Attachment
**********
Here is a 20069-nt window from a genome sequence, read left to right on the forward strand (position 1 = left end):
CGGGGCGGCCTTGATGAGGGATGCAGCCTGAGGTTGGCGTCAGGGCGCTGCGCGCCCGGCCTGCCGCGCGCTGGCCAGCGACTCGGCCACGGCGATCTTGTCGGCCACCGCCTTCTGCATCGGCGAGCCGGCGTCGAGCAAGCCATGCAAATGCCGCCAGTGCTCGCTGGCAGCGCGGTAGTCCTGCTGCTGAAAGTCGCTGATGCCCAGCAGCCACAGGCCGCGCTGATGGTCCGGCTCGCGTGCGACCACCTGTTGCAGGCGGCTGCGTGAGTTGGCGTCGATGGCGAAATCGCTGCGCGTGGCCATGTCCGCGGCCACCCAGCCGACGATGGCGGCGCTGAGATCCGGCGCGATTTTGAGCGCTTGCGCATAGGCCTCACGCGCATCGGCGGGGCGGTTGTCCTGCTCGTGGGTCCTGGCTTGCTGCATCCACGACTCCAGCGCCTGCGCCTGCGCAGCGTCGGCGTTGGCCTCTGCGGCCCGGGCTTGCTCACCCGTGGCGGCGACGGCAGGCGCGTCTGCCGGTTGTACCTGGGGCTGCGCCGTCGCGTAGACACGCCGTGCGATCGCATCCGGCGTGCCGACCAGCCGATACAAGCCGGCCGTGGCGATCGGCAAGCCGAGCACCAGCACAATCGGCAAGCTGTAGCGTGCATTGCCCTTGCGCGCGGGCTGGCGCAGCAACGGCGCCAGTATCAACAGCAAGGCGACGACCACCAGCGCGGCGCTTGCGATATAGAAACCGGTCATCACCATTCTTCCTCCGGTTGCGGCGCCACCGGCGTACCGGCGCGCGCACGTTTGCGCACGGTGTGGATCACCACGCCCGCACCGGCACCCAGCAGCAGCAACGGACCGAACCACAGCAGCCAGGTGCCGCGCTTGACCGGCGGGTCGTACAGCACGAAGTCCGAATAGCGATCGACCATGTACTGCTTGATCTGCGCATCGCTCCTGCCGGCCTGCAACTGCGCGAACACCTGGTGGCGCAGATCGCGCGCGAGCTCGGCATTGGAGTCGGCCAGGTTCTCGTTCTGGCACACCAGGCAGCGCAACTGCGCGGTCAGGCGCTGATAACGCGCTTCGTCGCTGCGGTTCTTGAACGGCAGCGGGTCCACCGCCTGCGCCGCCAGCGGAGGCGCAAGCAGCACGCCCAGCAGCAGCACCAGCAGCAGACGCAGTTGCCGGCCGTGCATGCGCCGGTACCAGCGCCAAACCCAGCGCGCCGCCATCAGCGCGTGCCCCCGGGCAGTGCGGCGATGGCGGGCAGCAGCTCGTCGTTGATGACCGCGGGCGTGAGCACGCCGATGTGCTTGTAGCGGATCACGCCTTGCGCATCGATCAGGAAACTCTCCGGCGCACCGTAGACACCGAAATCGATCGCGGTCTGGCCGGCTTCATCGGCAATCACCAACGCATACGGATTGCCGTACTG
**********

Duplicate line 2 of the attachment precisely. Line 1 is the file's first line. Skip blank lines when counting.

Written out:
CGGGGCGGCCTTGATGAGGGATGCAGCCTGAGGTTGGCGTCAGGGCGCTGCGCGCCCGGCCTGCCGCGCGCTGGCCAGCGACTCGGCCACGGCGATCTTGTCGGCCACCGCCTTCTGCATCGGCGAGCCGGCGTCGAGCAAGCCATGCAAATGCCGCCAGTGCTCGCTGGCAGCGCGGTAGTCCTGCTGCTGAAAGTCGCTGATGCCCAGCAGCCACAGGCCGCGCTGATGGTCCGGCTCGCGTGCGACCACCTGTTGCAGGCGGCTGCGTGAGTTGGCGTCGATGGCGAAATCGCTGCGCGTGGCCATGTCCGCGGCCACCCAGCCGACGATGGCGGCGCTGAGATCCGGCGCGATTTTGAGCGCTTGCGCATAGGCCTCACGCGCATCGGCGGGGCGGTTGTCCTGCTCGTGGGTCCTGGCTTGCTGCATCCACGACTCCAGCGCCTGCGCCTGCGCAGCGTCGGCGTTGGCCTCTGCGGCCCGGGCTTGCTCACCCGTGGCGGCGACGGCAGGCGCGTCTGCCGGTTGTACCTGGGGCTGCGCCGTCGCGTAGACACGCCGTGCGATCGCATCCGGCGTGCCGACCAGCCGATACAAGCCGGCCGTGGCGATCGGCAAGCCGAGCACCAGCACAATCGGCAAGCTGTAGCGTGCATTGCCCTTGCGCGCGGGCTGGCGCAGCAACGGCGCCAGTATCAACAGCAAGGCGACGACCACCAGCGCGGCGCTTGCGATATAGAAACCGGTCATCACCATTCTTCCTCCGGTTGCGGCGCCACCGGCGTACCGGCGCGCGCACGTTTGCGCACGGTGTGGATCACCACGCCCGCACCGGCACCCAGCAGCAGCAACGGACCGAACCACAGCAGCCAGGTGCCGCGCTTGACCGGCGGGTCGTACAGCACGAAGTCCGAATAGCGATCGACCATGTACTGCTTGATCTGCGCATCGCTCCTGCCGGCCTGCAACTGCGCGAACACCTGGTGGCGCAGATCGCGCGCGAGCTCGGCATTGGAGTCGGCCAGGTTCTCGTTCTGGCACACCAGGCAGCGCAACTGCGCGGTCAGGCGCTGATAACGCGCTTCGTCGCTGCGGTTCTTGAACGGCAGCGGGTCCACCGCCTGCGCCGCCAGCGGAGGCGCAAGCAGCACGCCCAGCAGCAGCACCAGCAGCAGACGCAGTTGCCGGCCGTGCATGCGCCGGTACCAGCGCCAAACCCAGCGCGCCGCCATCAGCGCGTGCCCCCGGGCAGTGCGGCGATGGCGGGCAGCAGCTCGTCGTTGATGACCGCGGGCGTGAGCACGCCGATGTGCTTGTAGCGGATCACGCCTTGCGCATCGATCAGGAAACTCTCCGGCGCACCGTAGACACCGAAATCGATCGCGGTCTGGCCGGCTTCATCGGCAATCACCAACGCATACGGATTGCCGTACTG